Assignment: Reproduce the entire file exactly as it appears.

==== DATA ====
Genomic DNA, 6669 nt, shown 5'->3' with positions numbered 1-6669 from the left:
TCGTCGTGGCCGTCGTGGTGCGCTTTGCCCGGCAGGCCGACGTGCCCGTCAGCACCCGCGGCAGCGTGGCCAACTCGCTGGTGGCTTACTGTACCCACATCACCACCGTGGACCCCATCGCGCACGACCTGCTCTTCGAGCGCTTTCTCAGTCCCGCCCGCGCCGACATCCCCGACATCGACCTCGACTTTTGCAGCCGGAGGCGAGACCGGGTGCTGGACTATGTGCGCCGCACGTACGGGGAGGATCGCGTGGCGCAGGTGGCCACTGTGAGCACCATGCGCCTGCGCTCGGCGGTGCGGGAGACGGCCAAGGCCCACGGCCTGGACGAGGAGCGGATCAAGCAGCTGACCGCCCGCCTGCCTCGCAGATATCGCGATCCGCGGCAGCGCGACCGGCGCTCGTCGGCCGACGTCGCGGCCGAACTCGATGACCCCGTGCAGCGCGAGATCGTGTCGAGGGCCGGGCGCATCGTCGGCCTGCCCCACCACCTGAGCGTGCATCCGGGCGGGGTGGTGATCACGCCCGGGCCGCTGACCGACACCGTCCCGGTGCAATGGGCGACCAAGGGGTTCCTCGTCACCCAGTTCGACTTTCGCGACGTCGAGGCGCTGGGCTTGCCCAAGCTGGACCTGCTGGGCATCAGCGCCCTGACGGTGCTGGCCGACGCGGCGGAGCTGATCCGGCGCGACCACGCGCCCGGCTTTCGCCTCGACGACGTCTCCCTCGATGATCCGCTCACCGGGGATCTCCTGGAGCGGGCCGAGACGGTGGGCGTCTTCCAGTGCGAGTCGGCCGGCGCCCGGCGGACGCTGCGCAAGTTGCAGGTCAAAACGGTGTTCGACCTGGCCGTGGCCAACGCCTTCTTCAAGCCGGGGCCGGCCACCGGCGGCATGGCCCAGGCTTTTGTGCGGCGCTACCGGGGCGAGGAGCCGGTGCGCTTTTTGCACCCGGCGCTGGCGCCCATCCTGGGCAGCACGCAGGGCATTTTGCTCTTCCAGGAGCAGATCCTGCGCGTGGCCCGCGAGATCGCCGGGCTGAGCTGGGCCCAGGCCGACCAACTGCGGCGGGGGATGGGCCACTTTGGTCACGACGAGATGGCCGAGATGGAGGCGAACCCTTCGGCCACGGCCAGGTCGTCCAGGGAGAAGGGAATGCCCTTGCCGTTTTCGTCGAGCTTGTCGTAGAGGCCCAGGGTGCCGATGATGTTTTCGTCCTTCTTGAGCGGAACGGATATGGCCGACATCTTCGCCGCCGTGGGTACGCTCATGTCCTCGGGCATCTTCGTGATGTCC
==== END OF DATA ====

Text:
Genomic DNA, 6669 nt, shown 5'->3' with positions numbered 1-6669 from the left:
TCGTCGTGGCCGTCGTGGTGCGCTTTGCCCGGCAGGCCGACGTGCCCGTCAGCACCCGCGGCAGCGTGGCCAACTCGCTGGTGGCTTACTGTACCCACATCACCACCGTGGACCCCATCGCGCACGACCTGCTCTTCGAGCGCTTTCTCAGTCCCGCCCGCGCCGACATCCCCGACATCGACCTCGACTTTTGCAGCCGGAGGCGAGACCGGGTGCTGGACTATGTGCGCCGCACGTACGGGGAGGATCGCGTGGCGCAGGTGGCCACTGTGAGCACCATGCGCCTGCGCTCGGCGGTGCGGGAGACGGCCAAGGCCCACGGCCTGGACGAGGAGCGGATCAAGCAGCTGACCGCCCGCCTGCCTCGCAGATATCGCGATCCGCGGCAGCGCGACCGGCGCTCGTCGGCCGACGTCGCGGCCGAACTCGATGACCCCGTGCAGCGCGAGATCGTGTCGAGGGCCGGGCGCATCGTCGGCCTGCCCCACCACCTGAGCGTGCATCCGGGCGGGGTGGTGATCACGCCCGGGCCGCTGACCGACACCGTCCCGGTGCAATGGGCGACCAAGGGGTTCCTCGTCACCCAGTTCGACTTTCGCGACGTCGAGGCGCTGGGCTTGCCCAAGCTGGACCTGCTGGGCATCAGCGCCCTGACGGTGCTGGCCGACGCGGCGGAGCTGATCCGGCGCGACCACGCGCCCGGCTTTCGCCTCGACGACGTCTCCCTCGATGATCCGCTCACCGGGGATCTCCTGGAGCGGGCCGAGACGGTGGGCGTCTTCCAGTGCGAGTCGGCCGGCGCCCGGCGGACGCTGCGCAAGTTGCAGGTCAAAACGGTGTTCGACCTGGCCGTGGCCAACGCCTTCTTCAAGCCGGGGCCGGCCACCGGCGGCATGGCCCAGGCTTTTGTGCGGCGCTACCGGGGCGAGGAGCCGGTGCGCTTTTTGCACCCGGCGCTGGCGCCCATCCTGGGCAGCACGCAGGGCATTTTGCTCTTCCAGGAGCAGATCCTGCGCGTGGCCCGCGAGATCGCCGGGCTGAGCTGGGCCCAGGCCGACCAACTGCGGCGGGGGATGGGCCACTTTGGTCACGACGAGATGGCCGAGATGGAGGCGAACCCTTCGGCCACGGCCAGGTCGTCCAGGGAGAAGGGAATGCCCTTGCCGTTTTCGTCGAGCTTGTCGTAGAGGCCCAGGGTGCCGATGATGTTTTCGTCCTTCTTGAGCGGAACGGATATGGCCGACATCTTCGCCGCCGTGGGTACGCTCATGTCCTCGGGCATCTTCGTGATGTCC